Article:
Steps to Prepare State for Potential Aviation Growth

By May, Bill | THE JOURNAL RECORD, March 21, 1995 | Go to article overview

Steps to Prepare State for Potential Aviation Growth


May, Bill, THE JOURNAL RECORD


There's a dichotomy of signals coming out of the nation's aviation industry.

On the one hand airline companies are decrying their financial losses saying they can't afford to buy new airplanes and continue their same level of service.

This means that the nation's airplane builders can't sell airplanes. Not only are the United States carriers cutting back on their orders, but Airbus Industrie _ a European consortium _ is taking a big chunk of what orders there are.

Government reports, however, show that the airline travel will continue to grow at least for the next decade.

The Federal Aviation Administration predicts that air passenger traffic will double within the next 10 years while the National Aeronautics and Space Administration is sinking more money into research designed to strengthen America's aviation manufacturing industry.

As examples of this growth, passenger enplanements from both Oklahoma City's Will Rogers World Airport and Tulsa International Airport were at record levels in 1994 and have been up the first two months of this year.

Until the mid-1980s, aviation meant "made in America." The United States was the world's manufacturing leader in virtually all segments of the aerospace industry, except for space exploration, which was lead by the Soviet Union.

The General Aviation Recovery Act of 1994 gave the nation's small airplane makers repose from frivolous lawsuits and limited liability to 18 years after manufacture. That will become a major boost for these companies. In fact, Cessna Aircraft Co. of Wichita has started construction on a plant in Independence, Kan., to resume making single-engine airplanes.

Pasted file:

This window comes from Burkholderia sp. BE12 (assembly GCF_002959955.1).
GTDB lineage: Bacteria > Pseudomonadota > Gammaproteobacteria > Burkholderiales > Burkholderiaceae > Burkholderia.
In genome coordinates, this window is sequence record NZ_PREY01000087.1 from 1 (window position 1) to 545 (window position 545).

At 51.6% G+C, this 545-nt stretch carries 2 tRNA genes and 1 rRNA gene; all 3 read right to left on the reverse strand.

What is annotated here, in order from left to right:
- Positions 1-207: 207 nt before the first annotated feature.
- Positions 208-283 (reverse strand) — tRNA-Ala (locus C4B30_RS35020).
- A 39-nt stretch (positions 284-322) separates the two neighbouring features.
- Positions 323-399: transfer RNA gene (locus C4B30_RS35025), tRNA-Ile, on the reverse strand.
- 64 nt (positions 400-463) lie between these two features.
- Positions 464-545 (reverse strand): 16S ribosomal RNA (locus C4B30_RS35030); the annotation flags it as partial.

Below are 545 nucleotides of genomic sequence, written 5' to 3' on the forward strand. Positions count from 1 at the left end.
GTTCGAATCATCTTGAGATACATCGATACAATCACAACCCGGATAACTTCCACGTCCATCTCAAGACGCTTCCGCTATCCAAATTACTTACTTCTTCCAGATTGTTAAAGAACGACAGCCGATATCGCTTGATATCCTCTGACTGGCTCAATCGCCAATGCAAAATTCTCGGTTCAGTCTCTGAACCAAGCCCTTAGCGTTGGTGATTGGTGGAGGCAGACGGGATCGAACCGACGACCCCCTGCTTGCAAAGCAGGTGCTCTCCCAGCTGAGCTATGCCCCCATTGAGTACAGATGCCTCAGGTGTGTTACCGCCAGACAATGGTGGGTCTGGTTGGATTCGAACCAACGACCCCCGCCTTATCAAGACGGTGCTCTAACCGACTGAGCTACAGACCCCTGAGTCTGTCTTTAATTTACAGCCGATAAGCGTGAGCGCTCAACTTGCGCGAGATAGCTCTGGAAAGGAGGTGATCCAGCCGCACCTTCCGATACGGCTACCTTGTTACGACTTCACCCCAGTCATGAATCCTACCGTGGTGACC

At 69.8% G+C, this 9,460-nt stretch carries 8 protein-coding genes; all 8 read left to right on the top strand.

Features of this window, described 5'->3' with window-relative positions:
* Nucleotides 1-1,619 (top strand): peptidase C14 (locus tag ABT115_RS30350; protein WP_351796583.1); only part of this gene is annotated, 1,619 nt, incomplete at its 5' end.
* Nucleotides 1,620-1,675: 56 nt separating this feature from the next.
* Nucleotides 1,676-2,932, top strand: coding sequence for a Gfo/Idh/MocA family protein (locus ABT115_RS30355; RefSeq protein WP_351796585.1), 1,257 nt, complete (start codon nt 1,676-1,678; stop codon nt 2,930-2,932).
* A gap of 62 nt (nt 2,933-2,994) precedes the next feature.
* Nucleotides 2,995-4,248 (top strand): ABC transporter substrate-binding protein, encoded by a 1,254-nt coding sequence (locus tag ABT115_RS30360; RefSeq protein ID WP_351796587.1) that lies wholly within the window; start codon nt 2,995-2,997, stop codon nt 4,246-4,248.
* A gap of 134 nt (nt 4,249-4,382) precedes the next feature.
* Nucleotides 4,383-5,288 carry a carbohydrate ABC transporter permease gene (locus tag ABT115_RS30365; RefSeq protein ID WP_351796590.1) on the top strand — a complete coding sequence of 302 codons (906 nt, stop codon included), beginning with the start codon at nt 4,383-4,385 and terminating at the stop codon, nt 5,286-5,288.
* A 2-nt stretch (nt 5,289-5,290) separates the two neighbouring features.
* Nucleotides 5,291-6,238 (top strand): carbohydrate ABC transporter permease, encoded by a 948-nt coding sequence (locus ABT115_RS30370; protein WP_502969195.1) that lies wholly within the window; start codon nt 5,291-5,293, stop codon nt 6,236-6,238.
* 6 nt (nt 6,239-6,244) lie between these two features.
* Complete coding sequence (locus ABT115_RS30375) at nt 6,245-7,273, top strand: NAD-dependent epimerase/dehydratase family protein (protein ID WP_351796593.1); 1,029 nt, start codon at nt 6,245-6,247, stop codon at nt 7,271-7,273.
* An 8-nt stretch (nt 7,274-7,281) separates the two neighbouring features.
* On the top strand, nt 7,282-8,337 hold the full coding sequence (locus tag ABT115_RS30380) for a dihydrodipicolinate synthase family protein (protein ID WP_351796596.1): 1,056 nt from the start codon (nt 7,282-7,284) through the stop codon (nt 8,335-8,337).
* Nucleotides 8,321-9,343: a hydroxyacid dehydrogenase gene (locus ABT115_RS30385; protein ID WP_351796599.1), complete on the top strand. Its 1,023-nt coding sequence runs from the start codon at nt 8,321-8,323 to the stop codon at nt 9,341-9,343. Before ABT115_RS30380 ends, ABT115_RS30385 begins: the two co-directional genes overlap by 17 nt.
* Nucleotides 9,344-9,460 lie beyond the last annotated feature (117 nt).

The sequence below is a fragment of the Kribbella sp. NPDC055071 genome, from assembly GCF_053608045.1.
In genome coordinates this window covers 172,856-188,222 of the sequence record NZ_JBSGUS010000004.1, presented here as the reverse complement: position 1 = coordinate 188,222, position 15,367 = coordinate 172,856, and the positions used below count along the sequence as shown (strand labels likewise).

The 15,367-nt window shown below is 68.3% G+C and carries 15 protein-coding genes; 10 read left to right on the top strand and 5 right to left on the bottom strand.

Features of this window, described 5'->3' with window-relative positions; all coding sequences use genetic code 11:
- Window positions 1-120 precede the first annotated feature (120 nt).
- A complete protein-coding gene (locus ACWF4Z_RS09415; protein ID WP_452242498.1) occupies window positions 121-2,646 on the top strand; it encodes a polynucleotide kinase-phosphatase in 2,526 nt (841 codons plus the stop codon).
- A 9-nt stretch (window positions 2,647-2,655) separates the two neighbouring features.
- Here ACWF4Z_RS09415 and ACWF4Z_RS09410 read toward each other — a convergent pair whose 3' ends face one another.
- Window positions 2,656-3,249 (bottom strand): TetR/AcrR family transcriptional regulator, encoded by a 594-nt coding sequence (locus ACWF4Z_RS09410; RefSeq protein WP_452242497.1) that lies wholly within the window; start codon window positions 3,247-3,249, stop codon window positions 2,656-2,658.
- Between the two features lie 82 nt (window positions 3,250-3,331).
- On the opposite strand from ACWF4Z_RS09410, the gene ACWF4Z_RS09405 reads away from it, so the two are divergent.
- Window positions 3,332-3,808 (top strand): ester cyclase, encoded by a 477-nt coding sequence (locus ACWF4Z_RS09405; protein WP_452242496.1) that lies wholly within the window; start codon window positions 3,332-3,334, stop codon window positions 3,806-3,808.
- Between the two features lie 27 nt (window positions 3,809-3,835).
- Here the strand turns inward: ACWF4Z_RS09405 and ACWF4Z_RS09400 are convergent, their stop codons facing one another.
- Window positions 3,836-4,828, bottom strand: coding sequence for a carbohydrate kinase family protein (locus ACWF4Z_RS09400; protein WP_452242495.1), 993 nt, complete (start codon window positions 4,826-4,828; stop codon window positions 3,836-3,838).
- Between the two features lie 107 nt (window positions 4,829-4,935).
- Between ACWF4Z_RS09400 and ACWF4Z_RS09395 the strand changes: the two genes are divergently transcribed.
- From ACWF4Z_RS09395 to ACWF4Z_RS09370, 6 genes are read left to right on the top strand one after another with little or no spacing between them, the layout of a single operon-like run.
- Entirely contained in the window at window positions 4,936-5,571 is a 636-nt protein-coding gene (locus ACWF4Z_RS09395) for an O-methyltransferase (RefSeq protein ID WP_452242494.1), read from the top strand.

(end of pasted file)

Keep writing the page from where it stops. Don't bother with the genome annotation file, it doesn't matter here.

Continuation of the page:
Oklahoma workers and parts manufacturers are expected to be called upon in this effort to rebuild a company.

But it's not just the small airplanes where Oklahoma is expected to play a role in the recovery of the nation's aviation industry.

Demand for jet transport planes is expected to grow to $600 billion per year by 2005, according to projections by NASA, which has dedicated $860 million annually to aeronautics research and development. This program is designed to recapture the market share lost by United States manufacturers in recent years.

Oklahoma also could benefit from a state-level aviation and high technology research program, proposed by the Oklahoma Aeronautics Commission, tapping into some of these research funds.

"To reach for the high ground in high-technology aeronautical research, Oklahoma needs to establish a coordinated effort of government, academia and business," said Dana Batey, aeronautics director. "The goal of this effort would be to target high-technology research opportunities and identify or develop the instate capability to conduct and compete for these research assignments."

A state program, in cooperation with the federal agencies, would be similar to the national Cooperative Highway Research Program and the Transit Cooperative Research Program created by the Intermodal Surface Transportation Efficiency Act of 1991, Batey said.

These research programs receive a combined $8 million annually from highway and transit trust funds.

"Preliminary investigation reveals that aviation could also adopt a cooperative research for solving state and local problems," Batey said. "The proven success of (these highway programs) could be transferred to aviation through institutional mechanisms similar to those used by highways."

Oklahoma would not develop its research program in isolation, but rather would work with other states to encourage more federal research, not only into aviation manufacture but also into general aviation.

Already the FAA and NASA spend a combined $1.1 billion annually on aeronautics-related research, primarily air traffic control, airframes, propulsion, aero medicine and pavements for heavy aircraft, Batey said. …

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